The chapter will review significant changes in information technology (IT) affecting research over the 30-year history of Communication, Information Technology, and Media Sociology. It compares broad overviews of computers and the social sciences published shortly after the beginning of the section (1989 and 1990) with a contemporary overview of online research methods from 2017. It also draws on my own experiences from 1981 to the present as both an academic and a software entrepreneur. The author will discuss how changes in the section parallel developments in social science computing over this period, identifying some of the significant ways IT has transformed both the methods of research and the substantive foci of research. Finally, the author extrapolates into the future to consider how continuing changes in the Internet, big data, artificial intelligence, and natural language understanding may change how sociological research is conducted in the foreseeable future.
Part II Field Analysis: Relationships and Networks
The American Sociological Association Communication, Information Technology, and Media Sociology (CITAMS) section has long been concerned with the processes by which social connectedness and solidarity are created in a technology-rich, digitized society. In this chapter, the role of temporal symmetry in facilitating social synchronicity and digital connectedness is explored. Unity through simultaneity, which develops when spatially separated people focus on the same things at the same time, was conceptualized by sociologist Eviatar Zerubavel in a largely pre-digital age (1981) and coined as temporal symmetry. The concept has great relevance for the digital era and helps to explain why social media and digital technology have become so popular, consequential, and, indeed, indispensable in modern everyday life. The chapter explains how temporal symmetry is generated via digital technology in such activities as the viewing of live-streamed events, texting, and synchronous social media use. It examines how the temporal coordination of individuals’ streams of thought and internal rhythms can result in interpersonal similarity, like-mindedness, shared identities, and social synchronicity. Finally, it discusses the impact of these phenomena on digital connectedness, social life, and society in a digital age, contributing to the body of research CITAMS is committed to developing in helping the academy and the general public understand the impact of communication, information technology, and media on people’s techno-social lives.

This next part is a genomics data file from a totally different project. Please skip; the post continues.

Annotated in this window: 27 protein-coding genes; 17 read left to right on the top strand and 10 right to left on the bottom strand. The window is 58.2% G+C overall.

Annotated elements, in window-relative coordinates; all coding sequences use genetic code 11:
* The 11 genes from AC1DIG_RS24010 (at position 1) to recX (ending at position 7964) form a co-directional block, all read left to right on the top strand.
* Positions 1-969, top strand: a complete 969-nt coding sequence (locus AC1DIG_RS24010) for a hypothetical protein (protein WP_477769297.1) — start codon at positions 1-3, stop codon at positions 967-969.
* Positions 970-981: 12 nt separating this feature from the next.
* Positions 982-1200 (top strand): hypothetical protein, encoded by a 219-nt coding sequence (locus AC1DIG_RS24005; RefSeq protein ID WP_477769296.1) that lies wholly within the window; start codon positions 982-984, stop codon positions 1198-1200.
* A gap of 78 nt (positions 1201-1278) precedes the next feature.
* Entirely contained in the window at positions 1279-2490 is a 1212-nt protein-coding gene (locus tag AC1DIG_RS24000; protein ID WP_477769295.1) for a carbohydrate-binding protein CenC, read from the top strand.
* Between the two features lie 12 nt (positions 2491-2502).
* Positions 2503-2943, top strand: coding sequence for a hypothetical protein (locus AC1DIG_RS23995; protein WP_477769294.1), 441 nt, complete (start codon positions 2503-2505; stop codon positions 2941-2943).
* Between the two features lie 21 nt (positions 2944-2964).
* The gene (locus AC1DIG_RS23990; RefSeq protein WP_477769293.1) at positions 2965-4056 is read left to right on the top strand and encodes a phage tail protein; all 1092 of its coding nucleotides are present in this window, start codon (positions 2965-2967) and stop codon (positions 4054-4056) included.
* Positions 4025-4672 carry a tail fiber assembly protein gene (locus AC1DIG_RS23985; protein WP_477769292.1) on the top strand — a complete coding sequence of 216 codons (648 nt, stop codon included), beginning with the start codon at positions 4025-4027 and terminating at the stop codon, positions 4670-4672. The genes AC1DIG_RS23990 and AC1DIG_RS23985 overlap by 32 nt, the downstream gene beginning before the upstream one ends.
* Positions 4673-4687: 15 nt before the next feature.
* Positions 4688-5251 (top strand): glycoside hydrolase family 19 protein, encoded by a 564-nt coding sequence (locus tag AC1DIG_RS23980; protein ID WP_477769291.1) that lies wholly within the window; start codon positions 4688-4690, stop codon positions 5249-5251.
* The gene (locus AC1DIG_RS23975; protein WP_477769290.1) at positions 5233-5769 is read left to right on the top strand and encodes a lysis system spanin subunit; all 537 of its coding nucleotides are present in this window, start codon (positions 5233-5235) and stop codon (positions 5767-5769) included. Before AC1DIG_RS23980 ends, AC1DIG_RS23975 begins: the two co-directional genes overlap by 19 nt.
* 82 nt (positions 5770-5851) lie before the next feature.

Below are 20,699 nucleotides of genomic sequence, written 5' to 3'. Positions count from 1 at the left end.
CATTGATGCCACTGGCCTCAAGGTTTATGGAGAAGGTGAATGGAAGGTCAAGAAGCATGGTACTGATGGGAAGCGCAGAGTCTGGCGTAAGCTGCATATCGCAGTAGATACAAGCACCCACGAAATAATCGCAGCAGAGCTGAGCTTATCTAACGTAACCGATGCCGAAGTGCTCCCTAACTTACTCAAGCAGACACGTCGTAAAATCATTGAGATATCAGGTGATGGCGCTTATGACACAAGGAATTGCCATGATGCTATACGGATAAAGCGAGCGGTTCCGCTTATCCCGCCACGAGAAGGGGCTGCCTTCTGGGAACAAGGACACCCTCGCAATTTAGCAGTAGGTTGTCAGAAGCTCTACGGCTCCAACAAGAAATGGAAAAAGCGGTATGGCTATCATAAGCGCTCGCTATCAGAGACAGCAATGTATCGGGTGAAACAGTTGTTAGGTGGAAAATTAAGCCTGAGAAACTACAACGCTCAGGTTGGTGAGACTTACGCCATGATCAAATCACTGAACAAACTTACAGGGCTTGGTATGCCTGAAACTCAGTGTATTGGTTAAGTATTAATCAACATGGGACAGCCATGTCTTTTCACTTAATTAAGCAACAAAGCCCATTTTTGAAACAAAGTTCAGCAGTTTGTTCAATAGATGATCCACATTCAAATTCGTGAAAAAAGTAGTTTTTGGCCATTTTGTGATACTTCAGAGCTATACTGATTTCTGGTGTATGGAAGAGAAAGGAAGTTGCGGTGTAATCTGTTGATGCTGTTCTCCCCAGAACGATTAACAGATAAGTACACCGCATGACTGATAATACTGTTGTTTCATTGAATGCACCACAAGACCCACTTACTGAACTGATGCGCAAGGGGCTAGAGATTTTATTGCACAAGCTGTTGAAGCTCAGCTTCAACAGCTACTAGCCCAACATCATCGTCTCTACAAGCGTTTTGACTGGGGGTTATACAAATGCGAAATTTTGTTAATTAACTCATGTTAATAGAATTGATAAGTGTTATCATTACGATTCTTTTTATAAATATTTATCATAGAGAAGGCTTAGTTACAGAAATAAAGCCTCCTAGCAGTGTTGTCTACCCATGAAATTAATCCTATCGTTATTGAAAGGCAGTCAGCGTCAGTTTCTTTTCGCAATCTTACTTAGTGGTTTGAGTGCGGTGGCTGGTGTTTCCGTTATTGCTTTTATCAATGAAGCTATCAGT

In various settings (e.g., political elections, marketing campaigns), competing groups attempt to disseminate messages that promote different viewpoints. Moreover, these groups often differ substantially in the resources they have available for promotion, which may generate inequities in the reach of their messages. With a series of computer simulations, the author investigates the role that social network structure plays in perpetuating or mitigating the inequalities in reach brought about by asymmetric access to resources. The author models such asymmetric access by varying the number of "seeds” available to disseminators (i.e., places in the social network from where their messages begin spreading). The author finds that long ties – links that connect otherwise distant regions of a social network – help to decrease the disparities in dissemination brought about by asymmetric access to seeds. The author shows that this finding generalizes to different assumptions about the proportion of long ties present, the seeding asymmetry, and the rate that messages spread, and argues that information and communication technologies like Facebook and Twitter can foster dissemination equality by prioritizing interactions across long ties.